PX44315 Planets, Exoplanets and Life
Introductory description
The detection of planets orbiting stars other than the sun is technically challenging and it was not achieved until 1995. This module looks at how exoplanets are now being discovered in large numbers and how these discoveries are challenging existing theories of planet formation and evolution. Various methods of detection are considered, as well as methods used to determine physical properties such as temperature, density and composition. We explore likely physical explanations for the observed properties and identify questions that remain open in this active research field. Finally, we consider the prospects for detecting life on distant planets.
Module aims
To explore the impact of recent advances in the field on our understanding of planet formation, structure and evolution. To illustrate how established theories can be challenged using careful experimentation.
Outline syllabus
This is an indicative module outline only to give an indication of the sort of topics that may be covered. Actual sessions held may differ.
Geometry and contents of the Solar System; the interior, atmospheric composition and structure of the Solar System planets
Models of planet formation developed to explain the observed properties of the Solar System: accretion discs, dust coagulation, planetesimal formation, gas accretion, orbital evolution, disc evaporation
Challenges and opportunities presented by exoplanetary systems; Debris discs and protoplanetary discs
Observational techniques relevant to exoplanets: precision radial velocities, transits, microlensing, direct imaging, polarimetry, astrometry, RossiterMcLaughlin effect, transmission spectroscopy
Physical properties of exoplanets: mass, radius, temperature, albedo, composition, irradiation, evaporation, meteorology, orbital orientation, dynamical stability
Challenges to planet formation theory: migration, evaporation, system geometry, freefloating planets. Future observational techniques: extreme adaptive optics, nulling interferometry
Conditions for life: definition of life, extremophiles, energy sources, carbon chemistry, water, habitable zone, alternative habitats; detection of extraterrestrial life: insitu measurements, atmospheric spectroscopy, biomarkers, planned space missions, Drake equation, SETI.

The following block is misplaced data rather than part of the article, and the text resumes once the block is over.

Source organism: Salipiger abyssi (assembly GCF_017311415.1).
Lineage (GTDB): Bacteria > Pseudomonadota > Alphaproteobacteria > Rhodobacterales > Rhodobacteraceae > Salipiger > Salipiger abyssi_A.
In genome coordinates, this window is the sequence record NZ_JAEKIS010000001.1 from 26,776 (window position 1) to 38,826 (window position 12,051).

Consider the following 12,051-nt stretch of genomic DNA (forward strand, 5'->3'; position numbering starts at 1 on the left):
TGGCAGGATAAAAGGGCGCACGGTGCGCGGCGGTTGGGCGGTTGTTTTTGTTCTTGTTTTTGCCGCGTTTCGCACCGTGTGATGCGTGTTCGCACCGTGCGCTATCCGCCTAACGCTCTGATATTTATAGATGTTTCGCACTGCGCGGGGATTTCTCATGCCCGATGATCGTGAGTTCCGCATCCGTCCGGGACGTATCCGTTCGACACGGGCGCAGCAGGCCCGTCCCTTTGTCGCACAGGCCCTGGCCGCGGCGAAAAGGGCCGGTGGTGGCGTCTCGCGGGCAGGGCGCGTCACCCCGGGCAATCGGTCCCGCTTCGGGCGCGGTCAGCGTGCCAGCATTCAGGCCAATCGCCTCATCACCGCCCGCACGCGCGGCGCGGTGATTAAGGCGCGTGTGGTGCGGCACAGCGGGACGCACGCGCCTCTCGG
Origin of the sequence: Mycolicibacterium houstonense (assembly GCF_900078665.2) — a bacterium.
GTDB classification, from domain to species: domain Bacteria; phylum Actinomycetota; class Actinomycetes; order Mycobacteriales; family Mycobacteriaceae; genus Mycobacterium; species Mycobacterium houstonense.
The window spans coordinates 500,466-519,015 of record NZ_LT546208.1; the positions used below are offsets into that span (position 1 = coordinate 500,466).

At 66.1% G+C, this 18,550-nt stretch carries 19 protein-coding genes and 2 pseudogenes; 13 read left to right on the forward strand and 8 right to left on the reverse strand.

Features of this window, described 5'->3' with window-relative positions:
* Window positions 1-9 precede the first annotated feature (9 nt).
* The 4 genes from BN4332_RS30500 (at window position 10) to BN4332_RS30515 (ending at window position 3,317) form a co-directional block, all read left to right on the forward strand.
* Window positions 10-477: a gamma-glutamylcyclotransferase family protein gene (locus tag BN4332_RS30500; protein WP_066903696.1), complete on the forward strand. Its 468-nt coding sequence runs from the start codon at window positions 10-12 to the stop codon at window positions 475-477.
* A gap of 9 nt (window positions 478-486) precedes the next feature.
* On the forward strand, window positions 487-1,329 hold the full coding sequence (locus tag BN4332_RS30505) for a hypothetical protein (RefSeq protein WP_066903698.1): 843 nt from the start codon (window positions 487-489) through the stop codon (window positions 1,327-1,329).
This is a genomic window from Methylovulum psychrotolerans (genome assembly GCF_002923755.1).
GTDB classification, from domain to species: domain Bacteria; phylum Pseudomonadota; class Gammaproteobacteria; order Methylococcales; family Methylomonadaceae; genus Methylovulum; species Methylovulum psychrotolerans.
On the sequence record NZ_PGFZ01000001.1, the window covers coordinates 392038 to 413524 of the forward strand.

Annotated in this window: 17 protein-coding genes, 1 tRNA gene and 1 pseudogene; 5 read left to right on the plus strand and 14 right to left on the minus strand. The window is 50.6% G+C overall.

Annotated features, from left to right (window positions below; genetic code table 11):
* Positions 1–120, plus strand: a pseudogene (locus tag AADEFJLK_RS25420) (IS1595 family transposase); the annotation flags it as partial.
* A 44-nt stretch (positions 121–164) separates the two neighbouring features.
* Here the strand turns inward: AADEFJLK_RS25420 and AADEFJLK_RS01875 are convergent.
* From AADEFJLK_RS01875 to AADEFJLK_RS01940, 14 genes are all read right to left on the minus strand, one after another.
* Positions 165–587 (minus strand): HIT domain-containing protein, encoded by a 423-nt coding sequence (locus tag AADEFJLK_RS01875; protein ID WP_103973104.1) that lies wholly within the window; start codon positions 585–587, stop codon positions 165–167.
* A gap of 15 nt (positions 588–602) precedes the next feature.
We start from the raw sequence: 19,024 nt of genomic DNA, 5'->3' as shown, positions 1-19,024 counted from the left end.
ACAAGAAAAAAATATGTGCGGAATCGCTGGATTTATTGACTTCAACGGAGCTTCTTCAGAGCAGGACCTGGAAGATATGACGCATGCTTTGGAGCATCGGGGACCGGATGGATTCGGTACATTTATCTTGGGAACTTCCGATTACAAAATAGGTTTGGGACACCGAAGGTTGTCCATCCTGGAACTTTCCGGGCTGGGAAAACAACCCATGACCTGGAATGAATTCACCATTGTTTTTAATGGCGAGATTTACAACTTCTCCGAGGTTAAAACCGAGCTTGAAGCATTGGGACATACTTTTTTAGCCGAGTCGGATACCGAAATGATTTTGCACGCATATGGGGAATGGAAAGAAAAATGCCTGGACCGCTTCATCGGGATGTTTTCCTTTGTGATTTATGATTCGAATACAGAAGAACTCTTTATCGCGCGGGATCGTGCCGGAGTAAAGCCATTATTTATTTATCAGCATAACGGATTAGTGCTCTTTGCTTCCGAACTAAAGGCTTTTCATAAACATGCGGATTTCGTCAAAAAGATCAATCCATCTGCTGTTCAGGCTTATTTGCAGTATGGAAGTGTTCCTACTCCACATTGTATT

Learning outcomes
By the end of the module, students should be able to:
 Describe the interior, atmospheric composition and structure of the Solar System planets
 Explain the experimental methods used to search for extrasolar system planets
 Explain the models being developed to describe exoplanets and discuss the open questions in the field
 Evaluate critically the prospects for the discovery of extraterrestrial life
Indicative reading list
The module is based on the primary research literature and students are expected to read selected journal articles. In addition the following books are recommend for additional background:
R Dvorak (Ed.), Extrasolar Planets, WileyVCH;
I de Pater and JJ Lissauer, Planetary Sciences, CUP;
M Perryman, 2011, The Exoplanet Handbook, CUP;
Philip J. Armitage, Astrophysics of Planet Formation, CUP
View reading list on Talis Aspire
Subject specific skills
Knowledge of mathematics and physics. Skills in modelling, reasoning, thinking.
Transferable skills
Analytical, communication, problemsolving, selfstudy
Study time
Type  Required 

Lectures  30 sessions of 1 hour (20%) 
Private study  120 hours (80%) 
Total  150 hours 
Private study description
Working through lecture notes, solving problems, wider reading, discussing with others taking the module, revising for exam, practising on past exam papers
Costs
No further costs have been identified for this module.
You must pass all assessment components to pass the module.
Assessment group B2
Weighting  Study time  

Inperson Examination  100%  
Answer 3 questions

Feedback on assessment
Personal tutors, group feedback
Courses
This module is Optional for:
 Year 4 of UPXAF303 Undergraduate Physics (MPhys)
This module is Option list B for:

UMAAG105 Undergraduate Master of Mathematics (with Intercalated Year)
 Year 4 of G105 Mathematics (MMath) with Intercalated Year
 Year 5 of G105 Mathematics (MMath) with Intercalated Year

UMAAG100 Undergraduate Mathematics (BSc)
 Year 3 of G100 Mathematics
 Year 3 of G100 Mathematics
 Year 3 of G100 Mathematics

UMAAG103 Undergraduate Mathematics (MMath)
 Year 3 of G100 Mathematics
 Year 3 of G103 Mathematics (MMath)
 Year 3 of G103 Mathematics (MMath)
 Year 4 of G103 Mathematics (MMath)
 Year 4 of G103 Mathematics (MMath)
 Year 4 of UMAAG107 Undergraduate Mathematics (MMath) with Study Abroad
 Year 4 of UMAAG106 Undergraduate Mathematics (MMath) with Study in Europe
 Year 4 of UPXAFG33 Undergraduate Mathematics and Physics (BSc MMathPhys)

UPXAFG31 Undergraduate Mathematics and Physics (MMathPhys)
 Year 4 of FG31 Mathematics and Physics (MMathPhys)
 Year 4 of FG31 Mathematics and Physics (MMathPhys)
 Year 4 of UMAAG101 Undergraduate Mathematics with Intercalated Year